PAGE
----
what is the name of the movie that was done over the ages of the actors

    +1  Views: 468 Answers: 4 Posted: 8 years ago

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    The boy who endured 12 years growing up in a Hollywood movie: The star of this summer's hit film began at age six - and finished at 18. But his real Truman Show story is even more amazing...


    It is being hailed as the film of the decade, a fictional coming-of-age movie starring a little boy from a broken home in Texas who literally grows up on camera.

    Boyhood, by the controversial director Richard Linklater, has garnered five-star reviews and is already tipped to win an Oscar following the most protracted filming schedule in movie history. 

    But amid the billboard hype, the true and very human real-life story of its young star appears to have passed unnoticed. 


    Ellar Coltrane, the leading actor, was just six years old when he was recruited to play ‘Mason Jr’, the central character whose childhood, adolescence and departure to university are captured in minute, sometimes excruciating, detail in documentary style. 

    Coltrane was filmed throughout his childhood, a 12-year schedule that only ended at the age of 18.

    So, extraordinarily, a cast including stars Patricia Arquette and Ethan Hawke, Ellar’s on-screen parents, agreed to meet once a year and pick up from where they left off.

    So consuming has it been of time and energy, that director Linklater described Boyhood as the ‘life project’. 

    It was certainly a leap of faith for the professional actors taking part, who had to work around more regular commitments. 

    For much of this time, Arquette was the star of Medium, a popular American drama series.

    At one point Lorelei Linklater, the director’s daughter who plays the part of Ellar’s sister, started to have doubts about continuing.


    The cast met just four or five days a year while Ellar was young. Later they would gather for a month at a time, with Ellar describing the occasions as like ‘summer camp’. 

    In total there were 39 shooting days, although between times Linklater and Ellar would meet and talk about his day to day life so it could be incorporated into the film.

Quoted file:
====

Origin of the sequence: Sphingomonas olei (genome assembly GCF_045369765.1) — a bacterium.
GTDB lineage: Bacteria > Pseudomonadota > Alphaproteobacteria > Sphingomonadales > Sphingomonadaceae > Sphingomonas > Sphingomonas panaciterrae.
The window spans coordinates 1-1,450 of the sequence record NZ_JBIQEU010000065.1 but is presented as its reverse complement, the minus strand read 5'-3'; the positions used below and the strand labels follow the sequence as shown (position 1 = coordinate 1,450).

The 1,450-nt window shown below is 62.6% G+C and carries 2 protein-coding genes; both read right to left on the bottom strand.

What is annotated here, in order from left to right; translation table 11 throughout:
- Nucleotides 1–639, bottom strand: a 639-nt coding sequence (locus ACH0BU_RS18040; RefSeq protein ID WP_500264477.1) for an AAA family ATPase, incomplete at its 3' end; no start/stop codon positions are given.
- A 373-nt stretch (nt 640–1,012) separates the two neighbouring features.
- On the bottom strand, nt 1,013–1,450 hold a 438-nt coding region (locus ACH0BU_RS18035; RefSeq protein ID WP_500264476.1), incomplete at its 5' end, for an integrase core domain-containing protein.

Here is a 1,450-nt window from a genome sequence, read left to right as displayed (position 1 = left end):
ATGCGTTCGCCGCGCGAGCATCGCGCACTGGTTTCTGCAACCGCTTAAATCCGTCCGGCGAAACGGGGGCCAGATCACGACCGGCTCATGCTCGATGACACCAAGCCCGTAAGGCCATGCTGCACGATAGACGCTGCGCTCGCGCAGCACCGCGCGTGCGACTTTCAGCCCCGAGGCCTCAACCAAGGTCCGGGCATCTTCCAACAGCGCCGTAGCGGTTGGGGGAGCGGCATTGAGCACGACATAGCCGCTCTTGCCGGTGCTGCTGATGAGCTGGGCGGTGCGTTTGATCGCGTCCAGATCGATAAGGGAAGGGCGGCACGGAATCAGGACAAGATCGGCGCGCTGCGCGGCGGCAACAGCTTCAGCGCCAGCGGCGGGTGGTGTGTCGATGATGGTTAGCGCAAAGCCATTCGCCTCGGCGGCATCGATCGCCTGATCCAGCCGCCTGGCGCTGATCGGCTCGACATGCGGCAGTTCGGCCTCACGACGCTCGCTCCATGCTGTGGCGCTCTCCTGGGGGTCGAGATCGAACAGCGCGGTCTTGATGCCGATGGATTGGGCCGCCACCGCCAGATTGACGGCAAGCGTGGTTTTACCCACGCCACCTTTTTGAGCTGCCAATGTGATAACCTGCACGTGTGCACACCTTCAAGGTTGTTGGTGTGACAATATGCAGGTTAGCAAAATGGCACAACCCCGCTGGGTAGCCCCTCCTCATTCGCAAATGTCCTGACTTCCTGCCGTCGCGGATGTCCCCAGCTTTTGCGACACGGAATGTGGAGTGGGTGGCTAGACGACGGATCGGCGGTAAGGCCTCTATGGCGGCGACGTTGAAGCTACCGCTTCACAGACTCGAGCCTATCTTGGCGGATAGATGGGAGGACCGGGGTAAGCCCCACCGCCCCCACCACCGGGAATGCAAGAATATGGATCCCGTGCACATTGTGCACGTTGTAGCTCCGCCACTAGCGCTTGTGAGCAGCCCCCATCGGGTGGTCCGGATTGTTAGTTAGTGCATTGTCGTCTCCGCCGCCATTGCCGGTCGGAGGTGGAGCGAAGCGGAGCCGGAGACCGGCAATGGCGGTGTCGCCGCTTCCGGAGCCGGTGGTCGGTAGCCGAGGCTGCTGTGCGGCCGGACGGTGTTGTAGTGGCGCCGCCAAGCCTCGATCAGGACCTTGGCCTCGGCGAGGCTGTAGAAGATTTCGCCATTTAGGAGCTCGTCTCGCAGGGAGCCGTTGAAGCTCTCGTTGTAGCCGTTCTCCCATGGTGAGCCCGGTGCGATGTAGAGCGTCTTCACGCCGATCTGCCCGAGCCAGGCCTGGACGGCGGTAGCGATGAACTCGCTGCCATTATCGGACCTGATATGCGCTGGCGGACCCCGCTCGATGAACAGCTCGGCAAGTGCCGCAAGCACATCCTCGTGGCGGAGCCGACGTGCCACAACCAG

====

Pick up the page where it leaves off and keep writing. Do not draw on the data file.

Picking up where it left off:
Much of the dialogue is improvised and no one, including the director, knew in what direction the storyline would go. 

    Almost uniquely for a Hollywood movie, wigs and make-up were banned and the actors wore their own clothes. So tight was the commitment to realism that is began to affect their private lives, too, as Patricia Arquette explains: 

    ‘Richard and I had a conversation. He said: “You’re not going to do plastic surgery or anything in the next 12 years are you? Because that is not the person this mom would be.” 

    ‘In this movie you see the kid growing up, and me and Ethan just getting old.’

    The result, praised lavishly by the critics, is a film very different from Linklater’s previous hits, such as School Of Rock, and Dazed And Confused.

    Linklater hasn’t disclosed how much he paid Ellar but the film was shot on a shoestring budget of about £120,000. Ellar proudly told his grandmother Kathy Horton that it was enough for him ‘to buy you a car’.


    According to Universal Pictures, the two-and-three-quarter hour epic is ‘totally fictional’. But The Mail on Sunday can reveal that, while the film-makers may have changed a few names, the darkest aspects of its story are all too real – and that it has more in common with The Truman Show than a typical Hollywood drama. 

    Indeed, as Ellar now admits, the sadness and confusion of his real life – including a hippy upbringing and a mother with multiple relationships – outstrips even the fictional emotion.